The Indians at work here have caused the price of pisco and whisky to rise to a most exorbitantly high rate. They content themselves with feasting on the bitter acorn bread, and spend all their earnings on “strong water” and a little finery. Sometimes a party of them, when intoxicated, will get up one of their wild dances, when the stamping and yelling are of a far more fearful character than is generally the case at these singular exhibitions. The dance begins generally with a rude song, the words being of the usual harsh guttural character, but the ideas are generally striking and peculiar. One has been explained to me which recites the praises of the “yellow earth,” because it will procure the Shoshonee the fleet rifle with which he can slay his Pawnee foe. It says nothing, however, about the “strong water,” which renders the arm of the war-chief weaker than that of a child; for, with all their vices, there is still that pride about the Indian character which makes them ashamed of those weaknesses they are unable to resist.
Frequently, while the Indian warriors repose from their exertions, after the termination of one of these wild dances, the women of the tribe will occupy their place; but in general their postures and movements are indelicate in the extreme. But modesty is hardly to be looked for in the amusements of savage life.
The party determine to start for Bear
Sickness at the mines
What happened to a drunken Indian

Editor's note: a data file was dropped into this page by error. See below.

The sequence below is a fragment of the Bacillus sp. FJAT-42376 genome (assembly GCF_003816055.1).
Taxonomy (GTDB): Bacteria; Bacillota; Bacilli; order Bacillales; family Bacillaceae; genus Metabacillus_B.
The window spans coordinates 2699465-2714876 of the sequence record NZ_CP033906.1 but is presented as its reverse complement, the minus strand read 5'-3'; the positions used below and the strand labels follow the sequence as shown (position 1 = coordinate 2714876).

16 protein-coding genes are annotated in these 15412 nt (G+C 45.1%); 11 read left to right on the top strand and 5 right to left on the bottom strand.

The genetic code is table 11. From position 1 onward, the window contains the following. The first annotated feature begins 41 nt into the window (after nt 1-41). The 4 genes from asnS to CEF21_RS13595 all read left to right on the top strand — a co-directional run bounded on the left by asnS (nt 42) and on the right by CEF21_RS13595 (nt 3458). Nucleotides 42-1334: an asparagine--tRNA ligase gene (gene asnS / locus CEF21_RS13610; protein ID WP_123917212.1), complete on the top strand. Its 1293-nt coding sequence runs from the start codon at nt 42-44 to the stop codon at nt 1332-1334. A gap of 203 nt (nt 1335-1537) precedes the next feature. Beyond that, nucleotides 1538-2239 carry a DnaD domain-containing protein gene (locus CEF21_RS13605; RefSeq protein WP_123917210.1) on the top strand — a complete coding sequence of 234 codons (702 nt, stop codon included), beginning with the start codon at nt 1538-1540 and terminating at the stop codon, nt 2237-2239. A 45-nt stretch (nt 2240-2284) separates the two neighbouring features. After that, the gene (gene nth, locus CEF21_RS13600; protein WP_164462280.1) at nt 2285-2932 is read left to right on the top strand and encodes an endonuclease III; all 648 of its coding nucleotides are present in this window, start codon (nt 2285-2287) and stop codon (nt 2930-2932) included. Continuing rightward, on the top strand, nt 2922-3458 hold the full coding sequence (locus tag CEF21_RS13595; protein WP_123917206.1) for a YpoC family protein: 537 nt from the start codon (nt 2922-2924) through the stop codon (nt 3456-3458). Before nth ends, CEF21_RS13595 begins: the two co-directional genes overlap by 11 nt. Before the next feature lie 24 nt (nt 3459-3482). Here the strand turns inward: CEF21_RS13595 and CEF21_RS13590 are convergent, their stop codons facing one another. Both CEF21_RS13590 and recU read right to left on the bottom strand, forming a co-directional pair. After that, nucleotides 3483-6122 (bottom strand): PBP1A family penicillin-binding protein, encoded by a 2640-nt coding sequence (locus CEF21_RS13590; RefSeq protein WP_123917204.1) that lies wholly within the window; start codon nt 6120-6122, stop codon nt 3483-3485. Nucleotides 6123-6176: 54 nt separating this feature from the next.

An old trapper and his stories
Captain Sutter’s first settlement
Indians partial to horse-flesh
A score of horses stolen
An expedition to revenge the theft
A rancheria demolished
A chorus of yells
Indians routed and then brought to labour
The trapper engaged as guide
Preparations for the journey
An addition to the party
The journey commenced
Cross the North Fork
An accident to a mule
Flour cakes and bacon scraps
Resume the journey
End of the journey.
Monday, July 24th.—We have determined to start for the Bear River. We worked hard last week, but suffered greatly from the heat; almost every man of us complains of feverish symptoms, with pains in the limbs, back, and loins, yet we are better than the majority of the miners. These washings have now become nearly as crowded as the Mormon diggings were when we left them, and immense sums have been made by some of the luckier adventurers amongst the ravines. The whole valley is dotted over with tents and green bush arbours, and there is hardly a watercourse but which is sprinkled with miners, digging, sifting, and washing. About half of the people work together in companies—the other half shift each for himself. There are hundreds of Indians, many of them fantastically dressed, for they can purchase fine clothing now, even at the extravagant rates at which all articles are charged at Weber’s store. They labour one day, and get drunk on pisco or the “strong water” on another. One of them rolled down a rocky ravine lately, in an intoxicated state, and was killed.